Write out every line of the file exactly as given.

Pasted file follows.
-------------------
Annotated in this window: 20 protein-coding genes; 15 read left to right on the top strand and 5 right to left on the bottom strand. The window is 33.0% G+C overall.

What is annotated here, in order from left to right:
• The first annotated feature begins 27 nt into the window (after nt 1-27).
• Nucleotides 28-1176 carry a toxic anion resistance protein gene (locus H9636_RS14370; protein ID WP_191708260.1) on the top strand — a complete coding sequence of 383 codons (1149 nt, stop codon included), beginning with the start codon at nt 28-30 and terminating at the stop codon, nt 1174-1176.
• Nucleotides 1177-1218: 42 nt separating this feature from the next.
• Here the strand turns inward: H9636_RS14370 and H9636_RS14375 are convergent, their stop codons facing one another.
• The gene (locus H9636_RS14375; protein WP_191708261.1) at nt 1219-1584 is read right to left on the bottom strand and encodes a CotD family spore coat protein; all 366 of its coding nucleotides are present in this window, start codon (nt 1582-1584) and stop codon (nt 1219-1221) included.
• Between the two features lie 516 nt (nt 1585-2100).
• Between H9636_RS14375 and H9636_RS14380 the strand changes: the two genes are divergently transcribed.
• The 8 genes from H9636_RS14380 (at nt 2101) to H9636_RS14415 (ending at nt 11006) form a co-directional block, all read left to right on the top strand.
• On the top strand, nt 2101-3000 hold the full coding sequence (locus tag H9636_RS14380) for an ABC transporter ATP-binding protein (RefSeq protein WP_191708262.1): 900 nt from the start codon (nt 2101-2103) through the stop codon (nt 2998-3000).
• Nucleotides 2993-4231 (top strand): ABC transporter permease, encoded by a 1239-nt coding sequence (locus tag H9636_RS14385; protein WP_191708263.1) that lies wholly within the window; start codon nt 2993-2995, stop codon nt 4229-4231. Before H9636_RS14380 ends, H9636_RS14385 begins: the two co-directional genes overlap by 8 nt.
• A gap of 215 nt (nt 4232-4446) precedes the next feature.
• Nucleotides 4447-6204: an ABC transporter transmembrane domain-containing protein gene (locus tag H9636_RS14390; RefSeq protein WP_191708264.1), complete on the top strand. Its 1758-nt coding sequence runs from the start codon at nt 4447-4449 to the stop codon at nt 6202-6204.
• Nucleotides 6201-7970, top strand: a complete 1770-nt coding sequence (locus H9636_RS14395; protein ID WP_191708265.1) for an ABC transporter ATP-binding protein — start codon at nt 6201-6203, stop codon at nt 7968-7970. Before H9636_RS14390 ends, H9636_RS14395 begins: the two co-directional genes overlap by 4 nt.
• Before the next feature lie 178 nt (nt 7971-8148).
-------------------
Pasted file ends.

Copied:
Annotated in this window: 20 protein-coding genes; 15 read left to right on the top strand and 5 right to left on the bottom strand. The window is 33.0% G+C overall.

What is annotated here, in order from left to right:
• The first annotated feature begins 27 nt into the window (after nt 1-27).
• Nucleotides 28-1176 carry a toxic anion resistance protein gene (locus H9636_RS14370; protein ID WP_191708260.1) on the top strand — a complete coding sequence of 383 codons (1149 nt, stop codon included), beginning with the start codon at nt 28-30 and terminating at the stop codon, nt 1174-1176.
• Nucleotides 1177-1218: 42 nt separating this feature from the next.
• Here the strand turns inward: H9636_RS14370 and H9636_RS14375 are convergent, their stop codons facing one another.
• The gene (locus H9636_RS14375; protein WP_191708261.1) at nt 1219-1584 is read right to left on the bottom strand and encodes a CotD family spore coat protein; all 366 of its coding nucleotides are present in this window, start codon (nt 1582-1584) and stop codon (nt 1219-1221) included.
• Between the two features lie 516 nt (nt 1585-2100).
• Between H9636_RS14375 and H9636_RS14380 the strand changes: the two genes are divergently transcribed.
• The 8 genes from H9636_RS14380 (at nt 2101) to H9636_RS14415 (ending at nt 11006) form a co-directional block, all read left to right on the top strand.
• On the top strand, nt 2101-3000 hold the full coding sequence (locus tag H9636_RS14380) for an ABC transporter ATP-binding protein (RefSeq protein WP_191708262.1): 900 nt from the start codon (nt 2101-2103) through the stop codon (nt 2998-3000).
• Nucleotides 2993-4231 (top strand): ABC transporter permease, encoded by a 1239-nt coding sequence (locus tag H9636_RS14385; protein WP_191708263.1) that lies wholly within the window; start codon nt 2993-2995, stop codon nt 4229-4231. Before H9636_RS14380 ends, H9636_RS14385 begins: the two co-directional genes overlap by 8 nt.
• A gap of 215 nt (nt 4232-4446) precedes the next feature.
• Nucleotides 4447-6204: an ABC transporter transmembrane domain-containing protein gene (locus tag H9636_RS14390; RefSeq protein WP_191708264.1), complete on the top strand. Its 1758-nt coding sequence runs from the start codon at nt 4447-4449 to the stop codon at nt 6202-6204.
• Nucleotides 6201-7970, top strand: a complete 1770-nt coding sequence (locus H9636_RS14395; protein ID WP_191708265.1) for an ABC transporter ATP-binding protein — start codon at nt 6201-6203, stop codon at nt 7968-7970. Before H9636_RS14390 ends, H9636_RS14395 begins: the two co-directional genes overlap by 4 nt.
• Before the next feature lie 178 nt (nt 7971-8148).